In the latest installation of Back Chat, we chew the fat with Greenpeace UK executive director John Sauven, who discusses the importance of online and offline activism, inspiration and the symbolic power of the tree.
What’s been keeping you busy?
Shell has been keeping me busiest because it’s decided to go up to the Arctic and drill for oil. The campaign to ‘Save the Arctic’ has probably been the biggest Greenpeace has run in recent history. It hasn’t been successful inthe sense that we’ve managed to stop Shell, but I think it has been extremely successful in terms of the numbers of people we’ve managed to bring into the campaign. Over seven million have now signed on to the Save the Arctic website and it’s challenged many major brands in terms of their relationships with Shell.
Lego had a relationship that went back 50 years and they broke it off because of the campaign. Other companies have done the same. I think Shell is beginning to feel like a lonely force.
How important is digital to your campaign efforts?
We’ve used everything we can in terms of social media, emails or online petitions. We’ve had some of the best creative brains in the industry – people like Trevor Beattie, and agencies like Dare and Don’t Panic. We’ve been very successful in getting people to watch the content we’ve created.
The web has given us huge amplification and power to activate audiences around the world, but offline activism is important as well. Just one recent example was Santander, which was loaning money to an Indonesian company involved in large scale deforestation in Sumatra. Although there were several hundred thousand people contacting the bank, signing the petition and sending emails, many of those were Santander customers who physically went into the bank to complain to their manager about its involvement in deforestation. That’s extremely powerful.
What’s your biggest gripe at the moment?
Obama recently made this huge announcement about how he wanted to take America down a renewable energy path, and this is the future if we’re going to deal with some of the huge environmental problems we’re facing. We need to look at all aspects of our economy and the way we go about business. I’m not saying this in a hairshirt way, I’m just saying that we’ve got to do things differently, but the tragedy for me is that in the past few weeks this government has dismantled so many things that Obama just came out and supported. It’s a giant step backwards at a time when the US, China, Germany, everyone else is taking a giant step forwards. It doesn’t really add up. It also sends a very negative signal to businesses who were all geared up and ready to play their part.
And what have you been loving?
I’ve just come back from Port Eliot, a festival in Cornwall. It was great because it brought together artists, writers, environmentalists, human rights campaigners and musicians. It was great to be able to discuss issues in their broader context and look at the interplay between art and the environment, and so on.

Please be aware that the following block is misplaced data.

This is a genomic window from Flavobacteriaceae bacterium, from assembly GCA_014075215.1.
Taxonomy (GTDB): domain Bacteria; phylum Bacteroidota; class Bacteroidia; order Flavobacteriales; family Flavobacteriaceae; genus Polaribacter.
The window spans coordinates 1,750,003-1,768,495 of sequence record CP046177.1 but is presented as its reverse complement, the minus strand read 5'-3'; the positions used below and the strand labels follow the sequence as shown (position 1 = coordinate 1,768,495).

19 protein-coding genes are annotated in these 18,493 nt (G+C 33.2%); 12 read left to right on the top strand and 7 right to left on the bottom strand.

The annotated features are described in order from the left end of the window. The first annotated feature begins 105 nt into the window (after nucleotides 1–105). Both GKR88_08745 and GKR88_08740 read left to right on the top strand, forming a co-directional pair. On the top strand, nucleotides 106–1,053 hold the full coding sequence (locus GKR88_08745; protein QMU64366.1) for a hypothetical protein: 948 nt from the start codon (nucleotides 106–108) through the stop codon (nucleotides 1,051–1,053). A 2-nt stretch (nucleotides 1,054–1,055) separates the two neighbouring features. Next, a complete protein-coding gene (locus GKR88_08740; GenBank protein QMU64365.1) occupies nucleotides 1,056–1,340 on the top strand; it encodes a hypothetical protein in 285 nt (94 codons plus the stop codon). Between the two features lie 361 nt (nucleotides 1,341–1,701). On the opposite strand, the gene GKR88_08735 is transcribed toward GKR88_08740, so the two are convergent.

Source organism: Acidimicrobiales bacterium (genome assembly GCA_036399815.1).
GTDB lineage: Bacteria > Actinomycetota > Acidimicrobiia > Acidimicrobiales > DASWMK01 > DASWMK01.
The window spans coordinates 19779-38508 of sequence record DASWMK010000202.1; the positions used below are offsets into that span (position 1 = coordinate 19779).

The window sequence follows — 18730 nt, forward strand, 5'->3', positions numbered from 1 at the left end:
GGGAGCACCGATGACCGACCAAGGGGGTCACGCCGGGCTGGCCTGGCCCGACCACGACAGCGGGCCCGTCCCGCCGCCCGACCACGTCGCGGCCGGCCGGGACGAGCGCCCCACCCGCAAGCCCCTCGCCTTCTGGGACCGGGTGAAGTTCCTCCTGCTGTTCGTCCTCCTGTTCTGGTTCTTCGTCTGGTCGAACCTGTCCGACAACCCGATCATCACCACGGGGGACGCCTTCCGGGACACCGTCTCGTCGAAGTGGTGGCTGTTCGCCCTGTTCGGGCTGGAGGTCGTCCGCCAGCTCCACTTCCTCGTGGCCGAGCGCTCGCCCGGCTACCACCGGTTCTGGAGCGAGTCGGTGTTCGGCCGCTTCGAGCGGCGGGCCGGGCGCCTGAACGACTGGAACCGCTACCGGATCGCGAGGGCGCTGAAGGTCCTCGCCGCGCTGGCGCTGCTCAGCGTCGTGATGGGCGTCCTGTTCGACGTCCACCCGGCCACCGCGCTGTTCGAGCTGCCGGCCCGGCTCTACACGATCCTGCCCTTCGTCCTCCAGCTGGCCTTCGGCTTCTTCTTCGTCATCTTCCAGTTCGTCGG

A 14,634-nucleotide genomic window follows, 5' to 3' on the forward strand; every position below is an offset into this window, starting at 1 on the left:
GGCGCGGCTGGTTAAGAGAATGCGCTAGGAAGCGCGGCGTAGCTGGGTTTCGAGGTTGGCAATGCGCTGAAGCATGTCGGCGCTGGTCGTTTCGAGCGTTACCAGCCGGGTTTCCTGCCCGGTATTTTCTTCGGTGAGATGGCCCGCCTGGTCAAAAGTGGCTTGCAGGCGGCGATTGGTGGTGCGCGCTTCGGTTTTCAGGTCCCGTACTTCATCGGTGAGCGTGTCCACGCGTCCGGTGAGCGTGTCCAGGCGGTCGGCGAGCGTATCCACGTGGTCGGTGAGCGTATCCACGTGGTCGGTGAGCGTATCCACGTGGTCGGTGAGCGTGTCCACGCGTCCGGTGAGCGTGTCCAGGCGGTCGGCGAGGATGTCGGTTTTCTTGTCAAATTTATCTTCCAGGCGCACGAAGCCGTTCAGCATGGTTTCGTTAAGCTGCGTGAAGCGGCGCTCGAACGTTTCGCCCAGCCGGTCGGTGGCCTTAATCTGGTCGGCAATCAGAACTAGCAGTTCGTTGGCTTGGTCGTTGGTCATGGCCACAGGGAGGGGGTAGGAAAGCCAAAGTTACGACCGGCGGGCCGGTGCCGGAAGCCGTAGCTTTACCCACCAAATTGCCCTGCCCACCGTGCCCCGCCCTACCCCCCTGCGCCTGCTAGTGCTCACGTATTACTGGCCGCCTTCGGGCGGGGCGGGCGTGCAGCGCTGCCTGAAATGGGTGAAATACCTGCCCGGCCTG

So much of the time, people get quite pigeonholed and narrow in our perspective, so we need to see things from other people’s point of view and connect through many different mediums and many different kinds of storytellers.
Who inspires you?
We have a big presence at Glastonbury and this year the Dalai Lama came for lunch in a café in our field, and I managed to spend about an hour talking to him. I realised that he touches the hearts of millions of people around the world from many different cultures, and it was amazing to see how he is so humble, but was so engaging at such a personal level – it was just extraordinary to watch.
We live in a very fast moving, instant world, where we want instant solutions to everything, and he has a very long view. I found talking to him quite interesting and inspirational. Emotionally it was quite touching and a huge privilege to be able to spend that much time with him.
If you had unlimited resources what would you change first?
I’d probably plant a trillion trees. A lot of what we talk about is to stop doing things, in terms of banning things or stopping things, but the things that give life are best symbolised by the tree. What we need to do is think much more about the re-greening of the planet in terms of what gives life. If you’re looking for one thing that symbolises that it would be the tree. It would help in so many positive ways in terms of restoring what we’ve lost.
How do you think marketing can change the world?
A lot of people probably look at marketing in quite a negative way in that they think it's all about spin, polishing things and obfuscating. I suppose that's where perhaps the complaint about politicians comes from. One of the reasons people say Jeremy Corbyn is doing so well is because politicians are so dehumanised, and that's partly because of the takeover of marketing. They're frightened of being themselves, saying what they think and having a normal conversation. They've lost confidence.
So why don't we flip that and look at it from the other way round? What if marketing was all about being authentic, all about truth, all about revealing, all about transparency, all about openness? If it was about really showing how companies are living up to their values, ethos and beliefs, I think then it could have a really powerful role to play. It’s my dream, in a way, that marketing could be used for good in a real sense. We face many, many challenges and it has enormous power. Billions and billions are spent on it around the world, and to take a small piece of that and use it creatively to help change the world would be fantastic.
This feature was first published in The Drum's relaunch issue on 2 September.